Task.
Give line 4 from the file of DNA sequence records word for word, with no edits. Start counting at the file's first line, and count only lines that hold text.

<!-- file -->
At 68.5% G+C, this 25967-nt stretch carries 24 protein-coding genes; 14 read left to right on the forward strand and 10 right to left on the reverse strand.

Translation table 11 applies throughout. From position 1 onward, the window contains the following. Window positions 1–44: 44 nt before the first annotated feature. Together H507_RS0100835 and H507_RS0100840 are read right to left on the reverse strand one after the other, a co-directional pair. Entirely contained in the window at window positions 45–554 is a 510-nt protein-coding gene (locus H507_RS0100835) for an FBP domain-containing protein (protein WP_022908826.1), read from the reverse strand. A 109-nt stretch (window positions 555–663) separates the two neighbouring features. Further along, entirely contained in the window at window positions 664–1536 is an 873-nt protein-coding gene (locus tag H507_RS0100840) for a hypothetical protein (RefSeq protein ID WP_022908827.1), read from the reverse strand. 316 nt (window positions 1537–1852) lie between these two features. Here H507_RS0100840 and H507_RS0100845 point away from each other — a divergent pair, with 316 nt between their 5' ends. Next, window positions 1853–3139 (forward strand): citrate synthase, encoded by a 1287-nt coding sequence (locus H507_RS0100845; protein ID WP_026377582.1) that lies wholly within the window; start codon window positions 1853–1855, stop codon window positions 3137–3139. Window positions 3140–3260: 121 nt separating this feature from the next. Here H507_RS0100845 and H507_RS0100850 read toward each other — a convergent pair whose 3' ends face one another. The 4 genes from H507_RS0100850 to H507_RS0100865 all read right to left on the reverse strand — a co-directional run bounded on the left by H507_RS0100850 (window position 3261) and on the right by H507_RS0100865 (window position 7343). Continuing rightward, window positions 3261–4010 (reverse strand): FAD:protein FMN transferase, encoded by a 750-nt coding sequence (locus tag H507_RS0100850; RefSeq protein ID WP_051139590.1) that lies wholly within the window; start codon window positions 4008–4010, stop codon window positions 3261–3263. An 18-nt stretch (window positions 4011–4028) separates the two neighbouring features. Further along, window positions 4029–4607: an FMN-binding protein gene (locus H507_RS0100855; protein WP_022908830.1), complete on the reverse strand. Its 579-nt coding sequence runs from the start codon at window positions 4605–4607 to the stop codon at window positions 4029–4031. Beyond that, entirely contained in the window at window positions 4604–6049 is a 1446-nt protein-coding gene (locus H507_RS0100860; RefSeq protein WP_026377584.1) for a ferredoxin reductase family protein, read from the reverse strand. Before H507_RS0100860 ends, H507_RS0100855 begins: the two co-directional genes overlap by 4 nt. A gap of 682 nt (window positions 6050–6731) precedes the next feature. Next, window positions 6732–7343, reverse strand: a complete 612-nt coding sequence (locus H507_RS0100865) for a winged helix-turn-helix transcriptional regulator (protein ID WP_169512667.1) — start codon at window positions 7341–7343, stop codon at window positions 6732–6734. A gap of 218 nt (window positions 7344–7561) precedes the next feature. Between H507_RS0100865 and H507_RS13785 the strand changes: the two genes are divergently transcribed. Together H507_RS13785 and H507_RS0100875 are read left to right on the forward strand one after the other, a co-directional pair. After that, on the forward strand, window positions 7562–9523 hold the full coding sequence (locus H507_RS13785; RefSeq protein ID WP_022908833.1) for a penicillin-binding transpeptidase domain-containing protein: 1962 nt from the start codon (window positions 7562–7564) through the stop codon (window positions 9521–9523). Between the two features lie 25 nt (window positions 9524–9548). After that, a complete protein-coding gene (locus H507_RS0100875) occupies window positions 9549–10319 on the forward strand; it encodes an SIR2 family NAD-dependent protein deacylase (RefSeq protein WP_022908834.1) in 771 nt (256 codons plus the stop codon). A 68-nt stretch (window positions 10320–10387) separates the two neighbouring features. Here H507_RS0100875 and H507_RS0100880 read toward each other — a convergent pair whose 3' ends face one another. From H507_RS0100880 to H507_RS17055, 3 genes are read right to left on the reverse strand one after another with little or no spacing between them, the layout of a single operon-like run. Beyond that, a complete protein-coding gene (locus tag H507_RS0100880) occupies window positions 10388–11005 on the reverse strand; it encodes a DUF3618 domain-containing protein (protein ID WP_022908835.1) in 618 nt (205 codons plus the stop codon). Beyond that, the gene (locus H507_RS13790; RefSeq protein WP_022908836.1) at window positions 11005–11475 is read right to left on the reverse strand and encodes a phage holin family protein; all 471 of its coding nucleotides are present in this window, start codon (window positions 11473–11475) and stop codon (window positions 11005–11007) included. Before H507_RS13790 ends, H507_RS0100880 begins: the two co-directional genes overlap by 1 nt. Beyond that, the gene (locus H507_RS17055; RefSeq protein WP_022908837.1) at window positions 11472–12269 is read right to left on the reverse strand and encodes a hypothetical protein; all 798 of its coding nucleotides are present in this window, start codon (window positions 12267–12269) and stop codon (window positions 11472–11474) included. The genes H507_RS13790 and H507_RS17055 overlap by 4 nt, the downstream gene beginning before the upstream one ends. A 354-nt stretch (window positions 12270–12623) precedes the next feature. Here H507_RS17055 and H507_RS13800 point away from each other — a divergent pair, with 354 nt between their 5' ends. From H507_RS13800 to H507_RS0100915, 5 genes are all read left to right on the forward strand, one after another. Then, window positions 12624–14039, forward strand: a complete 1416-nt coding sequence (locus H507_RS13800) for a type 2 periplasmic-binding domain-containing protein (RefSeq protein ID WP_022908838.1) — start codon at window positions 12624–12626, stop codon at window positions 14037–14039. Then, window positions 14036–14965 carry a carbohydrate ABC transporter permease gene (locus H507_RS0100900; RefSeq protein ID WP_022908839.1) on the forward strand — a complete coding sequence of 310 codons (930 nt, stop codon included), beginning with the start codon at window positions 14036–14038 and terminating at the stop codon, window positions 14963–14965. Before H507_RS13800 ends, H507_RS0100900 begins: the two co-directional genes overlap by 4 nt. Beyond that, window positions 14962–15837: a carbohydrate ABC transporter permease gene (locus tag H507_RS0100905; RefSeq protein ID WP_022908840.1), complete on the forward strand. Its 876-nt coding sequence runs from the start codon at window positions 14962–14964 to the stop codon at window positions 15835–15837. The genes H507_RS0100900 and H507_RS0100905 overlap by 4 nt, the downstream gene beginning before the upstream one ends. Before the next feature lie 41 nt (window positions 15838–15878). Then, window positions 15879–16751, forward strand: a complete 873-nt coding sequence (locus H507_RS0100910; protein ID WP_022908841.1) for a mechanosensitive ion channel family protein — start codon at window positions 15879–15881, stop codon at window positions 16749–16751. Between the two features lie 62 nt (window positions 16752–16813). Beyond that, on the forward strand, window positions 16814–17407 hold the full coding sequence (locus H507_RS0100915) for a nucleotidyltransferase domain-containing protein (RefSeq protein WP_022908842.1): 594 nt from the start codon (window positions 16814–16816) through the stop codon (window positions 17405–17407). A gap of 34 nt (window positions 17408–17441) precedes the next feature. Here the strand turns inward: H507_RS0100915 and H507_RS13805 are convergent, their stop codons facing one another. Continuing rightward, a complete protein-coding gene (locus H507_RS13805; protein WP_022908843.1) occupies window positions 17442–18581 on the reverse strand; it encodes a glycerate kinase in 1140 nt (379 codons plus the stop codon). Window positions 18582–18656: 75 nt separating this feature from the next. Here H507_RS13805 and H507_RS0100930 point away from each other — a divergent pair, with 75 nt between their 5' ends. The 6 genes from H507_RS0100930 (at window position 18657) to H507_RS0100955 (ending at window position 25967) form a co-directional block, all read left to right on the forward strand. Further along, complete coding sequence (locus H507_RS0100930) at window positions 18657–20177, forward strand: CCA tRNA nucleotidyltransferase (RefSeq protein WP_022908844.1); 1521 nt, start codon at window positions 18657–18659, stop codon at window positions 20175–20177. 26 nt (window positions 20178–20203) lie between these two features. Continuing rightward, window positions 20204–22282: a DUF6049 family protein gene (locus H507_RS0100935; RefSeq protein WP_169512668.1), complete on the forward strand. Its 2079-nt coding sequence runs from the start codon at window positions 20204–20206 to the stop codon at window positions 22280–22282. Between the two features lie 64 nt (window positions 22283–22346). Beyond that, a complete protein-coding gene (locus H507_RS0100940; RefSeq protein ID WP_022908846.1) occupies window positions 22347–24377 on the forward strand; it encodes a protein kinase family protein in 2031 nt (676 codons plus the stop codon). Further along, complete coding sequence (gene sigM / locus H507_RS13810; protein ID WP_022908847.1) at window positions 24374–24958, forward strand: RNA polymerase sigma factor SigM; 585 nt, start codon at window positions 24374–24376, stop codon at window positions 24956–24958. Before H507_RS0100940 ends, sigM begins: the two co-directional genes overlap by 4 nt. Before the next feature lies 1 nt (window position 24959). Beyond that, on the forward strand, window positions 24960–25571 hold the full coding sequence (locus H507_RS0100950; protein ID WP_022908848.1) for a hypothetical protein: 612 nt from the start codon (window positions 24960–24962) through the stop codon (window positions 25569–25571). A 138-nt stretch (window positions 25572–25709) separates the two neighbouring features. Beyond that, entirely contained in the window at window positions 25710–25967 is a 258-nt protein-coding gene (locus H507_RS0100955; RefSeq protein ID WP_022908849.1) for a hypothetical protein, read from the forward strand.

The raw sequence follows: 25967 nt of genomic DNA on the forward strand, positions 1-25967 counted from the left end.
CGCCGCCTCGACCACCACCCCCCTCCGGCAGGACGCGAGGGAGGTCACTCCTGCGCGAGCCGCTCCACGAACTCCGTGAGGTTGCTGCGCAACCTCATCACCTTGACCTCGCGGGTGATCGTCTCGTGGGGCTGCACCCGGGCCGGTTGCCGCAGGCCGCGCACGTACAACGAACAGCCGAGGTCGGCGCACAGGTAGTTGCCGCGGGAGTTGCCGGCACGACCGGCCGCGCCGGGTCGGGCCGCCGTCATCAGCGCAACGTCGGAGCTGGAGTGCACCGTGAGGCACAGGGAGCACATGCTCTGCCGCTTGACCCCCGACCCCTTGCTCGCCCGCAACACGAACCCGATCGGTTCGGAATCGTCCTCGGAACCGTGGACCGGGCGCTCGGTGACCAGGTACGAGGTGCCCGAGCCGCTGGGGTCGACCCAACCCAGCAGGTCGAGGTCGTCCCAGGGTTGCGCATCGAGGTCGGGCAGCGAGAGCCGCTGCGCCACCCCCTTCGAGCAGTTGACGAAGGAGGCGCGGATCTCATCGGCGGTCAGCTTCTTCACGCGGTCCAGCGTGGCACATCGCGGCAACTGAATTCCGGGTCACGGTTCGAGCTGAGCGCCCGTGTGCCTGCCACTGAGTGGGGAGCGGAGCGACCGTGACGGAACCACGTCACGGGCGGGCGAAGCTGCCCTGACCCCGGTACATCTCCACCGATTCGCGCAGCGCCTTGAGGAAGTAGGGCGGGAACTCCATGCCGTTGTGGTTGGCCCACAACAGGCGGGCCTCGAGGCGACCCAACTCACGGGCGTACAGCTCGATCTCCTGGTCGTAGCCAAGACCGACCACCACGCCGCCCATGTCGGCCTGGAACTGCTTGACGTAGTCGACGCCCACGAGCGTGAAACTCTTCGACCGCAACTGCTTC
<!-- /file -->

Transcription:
CGCCGCCTCGACCACCACCCCCCTCCGGCAGGACGCGAGGGAGGTCACTCCTGCGCGAGCCGCTCCACGAACTCCGTGAGGTTGCTGCGCAACCTCATCACCTTGACCTCGCGGGTGATCGTCTCGTGGGGCTGCACCCGGGCCGGTTGCCGCAGGCCGCGCACGTACAACGAACAGCCGAGGTCGGCGCACAGGTAGTTGCCGCGGGAGTTGCCGGCACGACCGGCCGCGCCGGGTCGGGCCGCCGTCATCAGCGCAACGTCGGAGCTGGAGTGCACCGTGAGGCACAGGGAGCACATGCTCTGCCGCTTGACCCCCGACCCCTTGCTCGCCCGCAACACGAACCCGATCGGTTCGGAATCGTCCTCGGAACCGTGGACCGGGCGCTCGGTGACCAGGTACGAGGTGCCCGAGCCGCTGGGGTCGACCCAACCCAGCAGGTCGAGGTCGTCCCAGGGTTGCGCATCGAGGTCGGGCAGCGAGAGCCGCTGCGCCACCCCCTTCGAGCAGTTGACGAAGGAGGCGCGGATCTCATCGGCGGTCAGCTTCTTCACGCGGTCCAGCGTGGCACATCGCGGCAACTGAATTCCGGGTCACGGTTCGAGCTGAGCGCCCGTGTGCCTGCCACTGAGTGGGGAGCGGAGCGACCGTGACGGAACCACGTCACGGGCGGGCGAAGCTGCCCTGACCCCGGTACATCTCCACCGATTCGCGCAGCGCCTTGAGGAAGTAGGGCGGGAACTCCATGCCGTTGTGGTTGGCCCACAACAGGCGGGCCTCGAGGCGACCCAACTCACGGGCGTACAGCTCGATCTCCTGGTCGTAGCCAAGACCGACCACCACGCCGCCCATGTCGGCCTGGAACTGCTTGACGTAGTCGACGCCCACGAGCGTGAAACTCTTCGACCGCAACTGCTTC